On changing rebRun() to rebValue()


#1

In the early development of the libRebol API, there was a reason that the name rebRun() was chosen over rebDo(). Otherwise, you might think that rebDo("%script.reb") would return the result of executing the script, not the FILE! value %script.reb

Hence it was more like do [%script.reb] than it was like do %script.reb. The ambiguity suggested the use of another word. rebRun() was picked for lack of a better idea.

But that was just the first routine that ran code. The API evolved to have many more, where the idea was that having entry points that returned narrower types made things simpler. Not going through a moment of ever returning a REBVAL* API handle for the evaluated product saved the expense of making that handle, and the client's hassle of releasing it with rebRelease().

REBVAL *value = rebRun("first", block);  // pays cost of API handle allocation
...use value...
rebRelease(value);  // client must do this (though fail() triggers auto-release)

int i = rebUnboxInteger("1 +", some_number);  // no handle cost, no release hassle!

if (rebDidQ("find [a b c]", word)) { ... }  // no handle cost, no release hassle!
if (rebNot("even?", some_number) { ... }  // no handle cost, no release hassle!

rebElide("print {No result, and introduces the ELIDE language feature}");

BUT it's pretty easy to forget rebRun() returns a value...

I know the issues better than anyone will, for the near future. Even so, I'll slip up and say something like:

rebRun("print {Whatever}");  // oops, API handle dropped on floor, leak!

There's nothing about "running" that directly reminds you a value is going to be returned, nor that reinforces you'd have any particular responsibility for rebRelease()'ing it.

So what about rebValue()?

It might seem a bit strange, but it works. And when you look at things like the need to combine promises with the other words, reb.PromiseValue() or comes off more coherently than reb.PromiseRun().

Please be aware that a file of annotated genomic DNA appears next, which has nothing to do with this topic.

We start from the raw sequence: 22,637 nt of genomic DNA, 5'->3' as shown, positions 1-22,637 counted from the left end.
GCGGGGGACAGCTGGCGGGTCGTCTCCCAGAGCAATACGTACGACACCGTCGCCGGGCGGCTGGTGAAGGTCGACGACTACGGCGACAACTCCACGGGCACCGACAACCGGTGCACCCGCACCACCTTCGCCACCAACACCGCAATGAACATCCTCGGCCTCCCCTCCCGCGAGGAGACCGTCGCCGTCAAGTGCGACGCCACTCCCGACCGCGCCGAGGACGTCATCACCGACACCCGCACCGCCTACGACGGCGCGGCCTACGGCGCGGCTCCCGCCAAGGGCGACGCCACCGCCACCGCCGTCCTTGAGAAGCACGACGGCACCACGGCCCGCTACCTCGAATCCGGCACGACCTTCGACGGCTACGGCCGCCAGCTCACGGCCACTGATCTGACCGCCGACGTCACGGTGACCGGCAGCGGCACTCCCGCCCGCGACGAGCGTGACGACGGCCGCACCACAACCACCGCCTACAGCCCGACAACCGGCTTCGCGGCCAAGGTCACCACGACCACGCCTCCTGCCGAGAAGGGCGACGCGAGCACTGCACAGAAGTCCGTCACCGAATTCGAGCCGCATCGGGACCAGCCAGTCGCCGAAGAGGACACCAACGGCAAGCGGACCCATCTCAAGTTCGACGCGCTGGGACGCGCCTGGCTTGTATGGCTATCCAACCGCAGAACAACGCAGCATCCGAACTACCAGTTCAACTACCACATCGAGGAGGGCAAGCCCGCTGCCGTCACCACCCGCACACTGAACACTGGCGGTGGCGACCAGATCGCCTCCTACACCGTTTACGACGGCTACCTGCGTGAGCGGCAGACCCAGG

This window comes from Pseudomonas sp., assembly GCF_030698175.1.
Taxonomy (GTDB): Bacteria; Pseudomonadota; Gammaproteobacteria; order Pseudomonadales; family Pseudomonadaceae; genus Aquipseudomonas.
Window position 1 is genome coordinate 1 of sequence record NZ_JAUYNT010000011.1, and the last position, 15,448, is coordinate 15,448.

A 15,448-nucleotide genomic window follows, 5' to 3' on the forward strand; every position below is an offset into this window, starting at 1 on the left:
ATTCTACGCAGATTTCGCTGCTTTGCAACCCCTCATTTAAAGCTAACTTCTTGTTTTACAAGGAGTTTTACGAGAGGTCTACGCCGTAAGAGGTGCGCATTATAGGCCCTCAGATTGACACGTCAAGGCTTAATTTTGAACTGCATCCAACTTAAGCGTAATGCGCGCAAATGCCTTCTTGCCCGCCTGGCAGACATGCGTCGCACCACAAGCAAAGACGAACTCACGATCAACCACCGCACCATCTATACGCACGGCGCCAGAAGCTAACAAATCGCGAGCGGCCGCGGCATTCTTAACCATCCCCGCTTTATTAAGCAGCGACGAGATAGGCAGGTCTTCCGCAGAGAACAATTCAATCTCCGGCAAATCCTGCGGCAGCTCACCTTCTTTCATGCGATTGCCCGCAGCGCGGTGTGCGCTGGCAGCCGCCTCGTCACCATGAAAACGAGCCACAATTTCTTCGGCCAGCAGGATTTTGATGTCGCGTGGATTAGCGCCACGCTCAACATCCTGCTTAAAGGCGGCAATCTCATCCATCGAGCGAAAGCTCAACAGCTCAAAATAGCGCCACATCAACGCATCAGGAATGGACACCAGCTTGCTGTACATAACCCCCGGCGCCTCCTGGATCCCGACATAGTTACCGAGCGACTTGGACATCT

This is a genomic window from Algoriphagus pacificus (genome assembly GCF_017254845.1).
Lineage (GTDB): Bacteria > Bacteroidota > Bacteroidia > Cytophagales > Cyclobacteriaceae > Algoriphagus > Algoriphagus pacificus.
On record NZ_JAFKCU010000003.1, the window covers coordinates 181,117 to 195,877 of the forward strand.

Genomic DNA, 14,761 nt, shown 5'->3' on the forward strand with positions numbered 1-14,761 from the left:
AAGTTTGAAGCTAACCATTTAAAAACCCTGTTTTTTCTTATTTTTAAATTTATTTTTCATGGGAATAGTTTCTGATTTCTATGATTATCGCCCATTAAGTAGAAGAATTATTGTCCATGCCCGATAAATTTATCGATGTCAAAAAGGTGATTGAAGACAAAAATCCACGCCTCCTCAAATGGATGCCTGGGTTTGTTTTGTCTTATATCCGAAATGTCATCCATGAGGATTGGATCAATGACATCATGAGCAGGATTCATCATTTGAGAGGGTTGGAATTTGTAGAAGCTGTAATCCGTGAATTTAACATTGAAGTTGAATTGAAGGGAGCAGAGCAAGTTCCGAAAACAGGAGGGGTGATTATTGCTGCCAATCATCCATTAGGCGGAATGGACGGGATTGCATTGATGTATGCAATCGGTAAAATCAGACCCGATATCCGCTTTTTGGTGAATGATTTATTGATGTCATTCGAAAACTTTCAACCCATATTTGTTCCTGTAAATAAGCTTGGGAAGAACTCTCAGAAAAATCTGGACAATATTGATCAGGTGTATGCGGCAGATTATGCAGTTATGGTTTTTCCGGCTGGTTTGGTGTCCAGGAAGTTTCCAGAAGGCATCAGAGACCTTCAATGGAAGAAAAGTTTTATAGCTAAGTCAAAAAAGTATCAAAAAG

What would you think the argument to rebValue() should be, other than code which produces a value?

rebValue("print {Missing assignment seems wrong, doesn't it?}")

REBVAL *v = rebValue("second [that's {better} #isn't <it?>]");

The only thing I can think of is that in your language, you might think it's going to take your data type literally. So rebValue(1) would be an INTEGER! of 1, and rebValue("hello") would be a TEXT! containing hello. The latter is not going to happen as text literals are interpreted as code...that's fundamental (unless your language has more than one string literal type). But the former might still work, as would rebDid("integer?", 10) in non-C languages with fancier type systems. C++ can certainly do that.

Potential conflicts with REBVAL names in various languages

While REBVAL is what's being used in the API now for the datatype itself, it's far from final. Red chose red_value as lowercase for the datatype--and that isn't an uncommon convention in C. (They hid the pointer, so it's red_value v and not red_value *v, which has various implications.)

So there could be some contention when you have a namespace like reb or rebol, and functions in it, that Value could be wanted for the datatype. So in hypothetical language X:

let rebol:Value_Type $varname = (rebol:Value{"1 + 1"})

It could be clumsy. But it's very speculative to worry about these hypothetical situations...I have a feeling that there are going to be more than enough good answers in the languages we know about. And the higher level languages are likely to have even more options at their disposal in their spin of the API.

For instance, in C++ it could be both the datatype and the function name that builds it, because of constructors...so rebol::Value can do double duty:

 rebol::Value sum ("1 +", other_value);